BOMBER: A Tool for Estimating Water Quality and Bottom Properties from Remote Sensing Images

Computers & GeosciencesComputers & Geosciences, Volume 45, August 2012, Pages 313–318

Claudia Giardino, Gabriele Candiani, Mariano Bresciani, Zhongping Lee, Stefano Gagliano, and Monica Pepe

“BOMBER (Bio-Optical Model Based tool for Estimating water quality and bottom properties from Remote sensing images) is a software package for simultaneous retrieval of the optical properties of water column and bottom from remotely sensed imagery, which makes use of bio-optical models for optically deep and optically shallow waters. Several menus allow the user to choose the model type, to specify the input and output files, and to set all of the variables involved in the model parameterization and inversion. The optimization technique allows the user to retrieve the maps of chlorophyll concentration, suspended particulate matter concentration, coloured dissolved organic matter absorption and, in case of shallow waters, bottom depth and distributions of up to three different types of substrate, defined by the user according to their albedo. The software requires input image data that must be atmospherically corrected to remote sensing reflectance values. For both deep and shallow water models, a map of the relative error involved in the inversion procedure is also given. The tool was originally intended to estimate water quality in lakes; however thanks to its general design, it can be applied to any other aquatic environments (e.g., coastal zones, estuaries, lagoons) for which remote sensing reflectance values are known. BOMBER is fully programmed in IDL (Interactive Data Language) and uses IDL widgets as graphical user interface. It runs as an add-on tool for the ENVI+IDL image processing software and is available on request.”

Free Webinar: Integrating Geographic Information into AutoCAD

Esri logoAugust 2, 2012

9:00 a.m., 11:00 a.m., and 3:00 p.m. (Pacific daylight time)

ArcGIS for AutoCAD from Esri makes it easy for AutoCAD users to access maps and data from ArcGIS for use in computer-aided design (CAD) drawings. This free downloadable application also helps them prepare CAD data for use within ArcGIS while still maintaining CAD standards.

To become familiar with the application, join Esri for a free live training seminar, ArcGIS for AutoCAD, on August 2, 2012. After viewing this seminar, you will understand how to do the following:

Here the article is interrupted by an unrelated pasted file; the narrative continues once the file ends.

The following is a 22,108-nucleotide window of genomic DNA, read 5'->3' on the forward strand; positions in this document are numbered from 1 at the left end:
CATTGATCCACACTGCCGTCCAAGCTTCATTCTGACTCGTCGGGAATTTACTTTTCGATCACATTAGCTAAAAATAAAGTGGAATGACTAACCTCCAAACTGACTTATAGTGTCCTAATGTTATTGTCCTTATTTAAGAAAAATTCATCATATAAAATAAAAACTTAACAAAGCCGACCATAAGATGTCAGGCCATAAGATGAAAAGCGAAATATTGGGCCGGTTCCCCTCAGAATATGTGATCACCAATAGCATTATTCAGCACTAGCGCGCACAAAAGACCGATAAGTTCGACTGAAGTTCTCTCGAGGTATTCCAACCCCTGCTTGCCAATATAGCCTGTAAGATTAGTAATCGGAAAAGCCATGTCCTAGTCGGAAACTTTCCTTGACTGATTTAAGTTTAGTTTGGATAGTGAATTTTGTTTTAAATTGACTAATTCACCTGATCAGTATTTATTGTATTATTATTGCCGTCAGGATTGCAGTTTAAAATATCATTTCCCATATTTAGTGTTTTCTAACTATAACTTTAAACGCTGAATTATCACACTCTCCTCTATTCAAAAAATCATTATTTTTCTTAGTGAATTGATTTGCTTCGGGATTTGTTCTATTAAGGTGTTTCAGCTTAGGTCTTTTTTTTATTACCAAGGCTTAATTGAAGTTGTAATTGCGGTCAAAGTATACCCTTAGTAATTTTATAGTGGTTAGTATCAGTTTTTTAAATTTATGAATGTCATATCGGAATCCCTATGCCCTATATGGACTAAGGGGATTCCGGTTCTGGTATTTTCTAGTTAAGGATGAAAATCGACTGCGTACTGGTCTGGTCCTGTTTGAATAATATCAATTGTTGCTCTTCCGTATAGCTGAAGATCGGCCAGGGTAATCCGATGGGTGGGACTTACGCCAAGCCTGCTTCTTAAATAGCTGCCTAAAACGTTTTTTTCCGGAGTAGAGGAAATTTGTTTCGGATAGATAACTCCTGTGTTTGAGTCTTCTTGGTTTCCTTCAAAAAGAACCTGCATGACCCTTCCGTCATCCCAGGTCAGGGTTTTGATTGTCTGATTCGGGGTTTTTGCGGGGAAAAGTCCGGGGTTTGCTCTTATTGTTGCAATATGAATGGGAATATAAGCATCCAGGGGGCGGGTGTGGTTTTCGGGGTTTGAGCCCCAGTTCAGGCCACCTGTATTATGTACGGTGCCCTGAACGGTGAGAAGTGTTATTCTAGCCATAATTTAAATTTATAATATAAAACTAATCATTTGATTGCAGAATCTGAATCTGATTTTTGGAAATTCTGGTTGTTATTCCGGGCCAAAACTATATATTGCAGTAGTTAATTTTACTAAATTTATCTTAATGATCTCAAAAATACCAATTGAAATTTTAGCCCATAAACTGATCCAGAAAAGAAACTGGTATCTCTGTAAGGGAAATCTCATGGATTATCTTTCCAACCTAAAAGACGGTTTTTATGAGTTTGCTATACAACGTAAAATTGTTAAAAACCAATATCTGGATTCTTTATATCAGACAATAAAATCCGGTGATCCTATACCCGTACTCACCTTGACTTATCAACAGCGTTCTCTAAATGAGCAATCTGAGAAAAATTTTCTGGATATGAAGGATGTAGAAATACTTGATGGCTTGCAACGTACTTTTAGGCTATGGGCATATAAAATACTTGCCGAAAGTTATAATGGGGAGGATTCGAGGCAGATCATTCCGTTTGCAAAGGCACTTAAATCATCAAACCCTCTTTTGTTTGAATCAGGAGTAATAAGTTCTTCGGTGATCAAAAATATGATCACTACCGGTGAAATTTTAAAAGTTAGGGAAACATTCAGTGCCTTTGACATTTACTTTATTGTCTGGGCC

• Prepare GIS data using AutoCAD
  • Edit geodatabases within AutoCAD
  • Access, manage, edit, and view geographic information via ArcGIS for Server while in AutoCAD
  • View and use maps from ArcGIS Online within AutoCAD
  • Extract geometry and attributes while in AutoCAD from ArcGIS Online and your organization’s ArcGIS for Server maps

This live training seminar is geared toward AutoCAD and ArcGIS users who want to share geographic information in their project workflows. A basic understanding of AutoCAD and ArcGIS is recommended.

Attendees need a broadband Internet connection and an Esri Global Account to watch the live training seminar. Creating an Esri Global Account is easy and free: visit, click Login, and register your name and address.

Spatial and Temporal Analysis of Urban Flood Risk Assessment

Urban Water JournalUrban Water Journal, Published 27 July 2012

Shohan S. Ahmad & Slobodan P. Simonovicb

“Urban flood risk assessment requires quantification of uncertainty that is spatially and temporally variable. This paper presents a new approach to urban flood risk assessment by: (a) integrating objective and subjective uncertainties and (b) providing full insight into spatial and temporal change of flood risk. A 1-D storm sewer model and a 2-D surface flow model are integrated to describe the dynamic interactions between overland flow on the streets and flow through the storm sewer network. The fuzzy set theory approach is used to assess spatial and temporal variability of urban flood damage, and the acceptable level of partial flood damage. The spatial and temporal variability of fuzzy performance indices: (i) combined reliability-vulnerability; (ii) robustness and (iii) resiliency, are generated as the outcome of the urban flood risk analysis. The methodology is illustrated using the residential community of Cedar Hollow (London, Ontario, Canada) as a case study.”